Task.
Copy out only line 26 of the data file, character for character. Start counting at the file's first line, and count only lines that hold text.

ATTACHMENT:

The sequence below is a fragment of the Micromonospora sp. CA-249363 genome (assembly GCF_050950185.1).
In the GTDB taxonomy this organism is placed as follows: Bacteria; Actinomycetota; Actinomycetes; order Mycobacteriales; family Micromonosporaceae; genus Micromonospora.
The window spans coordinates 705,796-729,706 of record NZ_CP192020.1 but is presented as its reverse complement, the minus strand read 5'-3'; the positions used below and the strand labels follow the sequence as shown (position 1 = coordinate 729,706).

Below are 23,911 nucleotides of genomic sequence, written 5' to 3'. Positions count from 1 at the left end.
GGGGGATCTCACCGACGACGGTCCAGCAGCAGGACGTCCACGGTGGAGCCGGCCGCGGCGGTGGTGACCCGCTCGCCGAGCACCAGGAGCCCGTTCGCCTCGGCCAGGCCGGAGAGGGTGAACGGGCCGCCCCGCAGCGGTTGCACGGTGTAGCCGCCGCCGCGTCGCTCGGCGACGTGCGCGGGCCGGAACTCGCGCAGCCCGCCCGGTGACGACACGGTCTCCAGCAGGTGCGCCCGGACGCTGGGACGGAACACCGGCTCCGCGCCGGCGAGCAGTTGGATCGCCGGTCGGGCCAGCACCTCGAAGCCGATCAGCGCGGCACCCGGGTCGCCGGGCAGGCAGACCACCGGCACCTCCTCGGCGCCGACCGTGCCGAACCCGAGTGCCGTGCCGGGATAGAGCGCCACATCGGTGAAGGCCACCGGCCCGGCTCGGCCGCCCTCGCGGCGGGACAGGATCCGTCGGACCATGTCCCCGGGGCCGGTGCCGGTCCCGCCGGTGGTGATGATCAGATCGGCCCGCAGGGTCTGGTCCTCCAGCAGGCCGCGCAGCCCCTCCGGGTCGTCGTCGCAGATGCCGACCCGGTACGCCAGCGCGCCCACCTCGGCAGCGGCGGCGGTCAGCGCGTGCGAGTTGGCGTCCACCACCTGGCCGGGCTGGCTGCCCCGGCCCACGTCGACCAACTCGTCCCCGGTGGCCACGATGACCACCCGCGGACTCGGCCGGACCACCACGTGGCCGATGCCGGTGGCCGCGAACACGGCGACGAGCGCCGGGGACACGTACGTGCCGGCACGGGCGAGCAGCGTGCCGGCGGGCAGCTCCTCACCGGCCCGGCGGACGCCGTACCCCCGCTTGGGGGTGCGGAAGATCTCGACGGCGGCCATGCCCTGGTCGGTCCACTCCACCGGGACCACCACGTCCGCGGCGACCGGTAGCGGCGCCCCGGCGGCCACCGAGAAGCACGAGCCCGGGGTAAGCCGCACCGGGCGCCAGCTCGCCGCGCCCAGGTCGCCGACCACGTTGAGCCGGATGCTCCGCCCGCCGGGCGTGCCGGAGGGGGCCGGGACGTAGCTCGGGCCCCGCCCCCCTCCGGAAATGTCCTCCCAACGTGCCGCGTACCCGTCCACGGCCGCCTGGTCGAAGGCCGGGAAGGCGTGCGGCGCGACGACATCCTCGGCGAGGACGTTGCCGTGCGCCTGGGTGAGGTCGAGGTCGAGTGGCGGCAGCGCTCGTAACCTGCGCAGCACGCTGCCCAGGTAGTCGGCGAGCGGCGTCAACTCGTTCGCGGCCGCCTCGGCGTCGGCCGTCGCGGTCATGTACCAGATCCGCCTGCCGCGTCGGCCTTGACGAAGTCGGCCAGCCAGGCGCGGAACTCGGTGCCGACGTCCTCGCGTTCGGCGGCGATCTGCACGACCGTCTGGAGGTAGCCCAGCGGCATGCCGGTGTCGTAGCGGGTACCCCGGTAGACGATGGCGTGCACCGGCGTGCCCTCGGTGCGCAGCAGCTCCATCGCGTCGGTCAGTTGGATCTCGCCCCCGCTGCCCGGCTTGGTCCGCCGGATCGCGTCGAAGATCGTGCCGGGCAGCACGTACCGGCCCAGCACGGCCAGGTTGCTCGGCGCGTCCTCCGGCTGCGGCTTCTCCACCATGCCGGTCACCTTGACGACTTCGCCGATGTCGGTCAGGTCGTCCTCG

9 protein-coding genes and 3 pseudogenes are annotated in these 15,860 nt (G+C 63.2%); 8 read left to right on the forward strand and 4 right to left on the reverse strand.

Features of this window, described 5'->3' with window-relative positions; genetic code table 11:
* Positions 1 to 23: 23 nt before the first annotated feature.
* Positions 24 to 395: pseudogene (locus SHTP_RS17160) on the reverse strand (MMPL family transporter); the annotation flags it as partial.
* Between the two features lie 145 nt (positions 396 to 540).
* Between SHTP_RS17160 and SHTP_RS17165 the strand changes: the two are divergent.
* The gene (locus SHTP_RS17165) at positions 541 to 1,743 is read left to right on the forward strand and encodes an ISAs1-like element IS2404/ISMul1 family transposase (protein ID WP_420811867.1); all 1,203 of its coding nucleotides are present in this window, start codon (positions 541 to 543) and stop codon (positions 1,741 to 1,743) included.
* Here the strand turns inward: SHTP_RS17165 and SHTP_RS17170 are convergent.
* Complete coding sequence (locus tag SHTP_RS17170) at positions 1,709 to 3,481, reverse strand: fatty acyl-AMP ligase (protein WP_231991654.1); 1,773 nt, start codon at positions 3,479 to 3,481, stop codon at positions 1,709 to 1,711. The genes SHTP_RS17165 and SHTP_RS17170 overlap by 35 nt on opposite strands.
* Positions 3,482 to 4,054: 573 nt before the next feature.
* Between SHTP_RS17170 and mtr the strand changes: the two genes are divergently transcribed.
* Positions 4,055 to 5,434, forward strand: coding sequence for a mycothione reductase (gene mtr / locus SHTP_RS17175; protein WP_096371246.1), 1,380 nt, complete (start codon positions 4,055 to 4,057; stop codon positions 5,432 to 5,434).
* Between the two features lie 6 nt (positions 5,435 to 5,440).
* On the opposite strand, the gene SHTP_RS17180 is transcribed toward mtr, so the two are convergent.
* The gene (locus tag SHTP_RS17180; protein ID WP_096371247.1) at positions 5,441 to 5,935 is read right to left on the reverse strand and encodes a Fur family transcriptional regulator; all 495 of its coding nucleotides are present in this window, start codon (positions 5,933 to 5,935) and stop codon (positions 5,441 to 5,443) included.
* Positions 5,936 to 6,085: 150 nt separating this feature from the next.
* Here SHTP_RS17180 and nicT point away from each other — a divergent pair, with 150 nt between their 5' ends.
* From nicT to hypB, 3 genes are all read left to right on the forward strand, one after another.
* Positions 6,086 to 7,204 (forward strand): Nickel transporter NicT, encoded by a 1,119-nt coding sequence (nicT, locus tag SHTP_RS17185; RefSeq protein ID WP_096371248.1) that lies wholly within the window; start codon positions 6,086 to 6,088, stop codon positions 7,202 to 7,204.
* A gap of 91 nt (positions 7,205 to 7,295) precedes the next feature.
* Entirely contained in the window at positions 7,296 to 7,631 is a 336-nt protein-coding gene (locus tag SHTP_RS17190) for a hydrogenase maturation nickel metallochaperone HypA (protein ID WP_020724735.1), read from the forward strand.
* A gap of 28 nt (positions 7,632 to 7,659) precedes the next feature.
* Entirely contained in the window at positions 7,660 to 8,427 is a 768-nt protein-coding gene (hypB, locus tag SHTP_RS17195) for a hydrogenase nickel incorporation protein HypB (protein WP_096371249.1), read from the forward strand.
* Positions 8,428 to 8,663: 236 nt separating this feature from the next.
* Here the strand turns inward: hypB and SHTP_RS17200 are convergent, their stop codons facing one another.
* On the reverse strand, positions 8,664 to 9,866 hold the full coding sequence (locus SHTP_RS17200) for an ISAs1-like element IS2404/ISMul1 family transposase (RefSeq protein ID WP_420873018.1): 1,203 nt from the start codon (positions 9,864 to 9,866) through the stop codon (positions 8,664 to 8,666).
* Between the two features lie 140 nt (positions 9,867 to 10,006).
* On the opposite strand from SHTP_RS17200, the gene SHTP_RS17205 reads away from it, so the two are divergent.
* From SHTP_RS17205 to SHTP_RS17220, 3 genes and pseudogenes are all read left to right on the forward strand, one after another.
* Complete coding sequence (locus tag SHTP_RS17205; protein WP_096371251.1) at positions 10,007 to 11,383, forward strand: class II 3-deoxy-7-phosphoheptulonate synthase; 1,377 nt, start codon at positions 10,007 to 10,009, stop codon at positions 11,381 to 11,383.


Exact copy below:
* Entirely contained in the window at positions 7,296 to 7,631 is a 336-nt protein-coding gene (locus tag SHTP_RS17190) for a hydrogenase maturation nickel metallochaperone HypA (protein ID WP_020724735.1), read from the forward strand.